excess

  1. a quantity much larger than is needed
  2. immoderation as a consequence of going beyond sufficient or permitted limits
  3. the state of being more than full

excess

[Noun] Bigger or more than usual.
Example: At Christmas parties, the boss always drank to excess.
Found on http://www.bbc.co.uk/skillswise/glossary/

excess

See deductible.
Found on http://www.encyclo.co.uk/local/20197

excess

[adj] - more than is needed, desired, or required 2. [n] - a quantity much larger than is needed 3. [n] - immoderation as a consequence of going beyond sufficient or permitted limits
Found on http://www.webdictionary.co.uk/definition.php?query=excess

Excess

Applies to an insurance claim and is simply the first part of any claim that must be covered by yourself. This can range from £50 to £1000 or higher. Increasing your excess can significantly reduce your premium. On the other hand, a waiver can sometimes be paid to eliminate any excess at all. Always check the excess in your policy.
Found on http://www.encyclo.co.uk/local/20452

Excess

Applies to an insurance claim. Simply the first part of any claim that must be covered by yourself.
Found on http://www.encyclo.co.uk/local/20662

Excess

The specified amount a policyholder must bear before the insurers pay a claim. The inclusion of an... <a target=_blank href='http://www.finance-glossary.com/terms/excess.htm?id=510&ginPtrCode=00000&PopupMode=false' title='Read full definition of excess'>more</a>
Found on http://www.finance-glossary.com/pages/home.htm

Excess

Ex·cess' noun [ Middle English exces , excess , ecstasy, Latin excessus a going out, loss of self- possession, from excedere , excessum , to go out, go beyond: confer French excès . See Exceed .] 1. The state of surpassing or going beyond li...
Found on http://www.encyclo.co.uk/webster/E/82

excess

1. The state of surpassing or going beyond limits; the being of a measure beyond sufficiency, necessity, or duty; that which exceeds what is usual or prover; immoderateness; superfluity; superabundance; extravagance; as, an excess of provisions or of light. 'To gild refined gold, to paint the lily, To throw a perfume on the violet, . . . Is wastefu...
Found on http://www.encyclo.co.uk/local/20973

excess

extra adjective more than is needed, desired, or required; `trying to lose excess weight`; `found some extra change lying on the dresser`; `yet another book on heraldry might be thought redundant`; `skills made redundant by technological advance`; `sleepin...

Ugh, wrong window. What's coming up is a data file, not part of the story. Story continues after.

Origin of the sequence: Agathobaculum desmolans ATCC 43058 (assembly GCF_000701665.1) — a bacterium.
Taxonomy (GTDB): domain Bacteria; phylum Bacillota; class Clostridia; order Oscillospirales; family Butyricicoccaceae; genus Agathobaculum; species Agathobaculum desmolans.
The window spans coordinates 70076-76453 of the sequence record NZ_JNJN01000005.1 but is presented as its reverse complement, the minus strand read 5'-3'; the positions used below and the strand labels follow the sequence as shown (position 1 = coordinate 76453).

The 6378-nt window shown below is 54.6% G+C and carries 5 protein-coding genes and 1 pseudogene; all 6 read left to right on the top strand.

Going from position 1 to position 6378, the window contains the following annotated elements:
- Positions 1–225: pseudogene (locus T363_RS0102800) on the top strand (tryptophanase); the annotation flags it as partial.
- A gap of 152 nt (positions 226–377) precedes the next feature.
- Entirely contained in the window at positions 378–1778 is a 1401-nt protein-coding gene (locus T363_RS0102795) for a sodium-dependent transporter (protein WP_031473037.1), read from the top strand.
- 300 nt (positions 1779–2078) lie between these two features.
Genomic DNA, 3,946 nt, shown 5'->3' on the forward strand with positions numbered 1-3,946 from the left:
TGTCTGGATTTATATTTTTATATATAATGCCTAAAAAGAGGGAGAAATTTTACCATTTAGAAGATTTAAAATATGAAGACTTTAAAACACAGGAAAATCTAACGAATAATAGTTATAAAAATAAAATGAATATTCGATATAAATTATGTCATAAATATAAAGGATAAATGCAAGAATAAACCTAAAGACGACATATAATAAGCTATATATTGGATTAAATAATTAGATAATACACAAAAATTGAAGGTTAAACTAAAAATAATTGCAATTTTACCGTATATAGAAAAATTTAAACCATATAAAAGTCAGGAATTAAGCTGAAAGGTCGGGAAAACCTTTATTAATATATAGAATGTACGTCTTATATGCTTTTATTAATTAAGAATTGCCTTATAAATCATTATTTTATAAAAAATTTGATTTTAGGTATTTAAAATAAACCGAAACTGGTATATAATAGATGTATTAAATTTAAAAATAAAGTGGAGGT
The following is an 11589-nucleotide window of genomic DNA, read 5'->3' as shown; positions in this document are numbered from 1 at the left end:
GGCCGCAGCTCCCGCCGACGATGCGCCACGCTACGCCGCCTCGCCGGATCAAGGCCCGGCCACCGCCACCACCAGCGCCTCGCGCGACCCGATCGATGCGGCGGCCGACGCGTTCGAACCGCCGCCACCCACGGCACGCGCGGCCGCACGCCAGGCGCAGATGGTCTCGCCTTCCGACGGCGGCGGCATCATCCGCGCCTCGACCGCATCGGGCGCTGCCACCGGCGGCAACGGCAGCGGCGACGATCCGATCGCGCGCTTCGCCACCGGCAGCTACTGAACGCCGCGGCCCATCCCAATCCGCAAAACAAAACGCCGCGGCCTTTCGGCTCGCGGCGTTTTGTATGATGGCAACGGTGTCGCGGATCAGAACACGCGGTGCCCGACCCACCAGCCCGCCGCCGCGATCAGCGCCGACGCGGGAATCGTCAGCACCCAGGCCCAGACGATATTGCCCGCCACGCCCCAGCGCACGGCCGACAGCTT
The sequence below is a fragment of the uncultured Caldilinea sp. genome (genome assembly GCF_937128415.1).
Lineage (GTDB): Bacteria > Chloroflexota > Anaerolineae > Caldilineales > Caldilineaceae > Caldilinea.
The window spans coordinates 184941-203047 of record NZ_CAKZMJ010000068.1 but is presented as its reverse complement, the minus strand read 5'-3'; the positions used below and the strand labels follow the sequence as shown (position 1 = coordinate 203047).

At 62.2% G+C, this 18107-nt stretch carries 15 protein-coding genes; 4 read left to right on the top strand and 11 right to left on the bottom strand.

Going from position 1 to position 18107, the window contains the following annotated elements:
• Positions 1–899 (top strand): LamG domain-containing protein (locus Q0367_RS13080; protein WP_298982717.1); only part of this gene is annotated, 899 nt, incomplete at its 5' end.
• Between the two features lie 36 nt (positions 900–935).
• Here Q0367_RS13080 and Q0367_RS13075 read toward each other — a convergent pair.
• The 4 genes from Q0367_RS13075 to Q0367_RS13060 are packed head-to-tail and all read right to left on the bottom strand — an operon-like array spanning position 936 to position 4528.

Found on http://wordnetweb.princeton.edu/perl/webwn?s=excess

excess

excessiveness noun immoderation as a consequence of going beyond sufficient or permitted limits
Found on http://wordnetweb.princeton.edu/perl/webwn?s=excess

excess

surplusage noun a quantity much larger than is needed
Found on http://wordnetweb.princeton.edu/perl/webwn?s=excess

excess

overabundance noun the state of being more than full
Found on http://wordnetweb.princeton.edu/perl/webwn?s=excess

excess

(ek-ses´) (ek´ses) an amount more than is normal or necessary.
Found on http://www.encyclo.co.uk/local/21001

Excess

• (n.) The degree or amount by which one thing or number exceeds another; remainder; as, the difference between two numbers is the excess of one over the other. • (n.) An undue indulgence of the appetite; transgression of proper moderation in natural gratifications; intemperance; dissipation. • (n.) The state of surpassing or going b...
Found on http://thinkexist.com/dictionary/meaning/excess/

excess

excess (ik SES) 1. Surpassing limits, surplus, extra, overflow: 'The excess furniture was stored in the cellar.' 2. Superabundance, surplus, overabundance, too much, oversupply, plethora, glut: 'The boy had an excess of energy.' Some people always confuse access and excess. Access is a way of getting to something or someone; excess is a...
Found on http://www.wordinfo.info/words/index/info/view_unit/3291/

excess

Type: Term Pronunciation: ek′ses Definitions: 1. That which is more than the usual or specified amount.
Found on http://www.medilexicon.com/medicaldictionary.php?t=30872

Excess

The amount you'll have to pay before your building or contents insurance policy kicks in to cover any claim you might make. For example, if your property is water damaged, you may have to pay the first
Found on http://www.woolwich.co.uk/mortgages/mortgage-glossary.html
No exact match found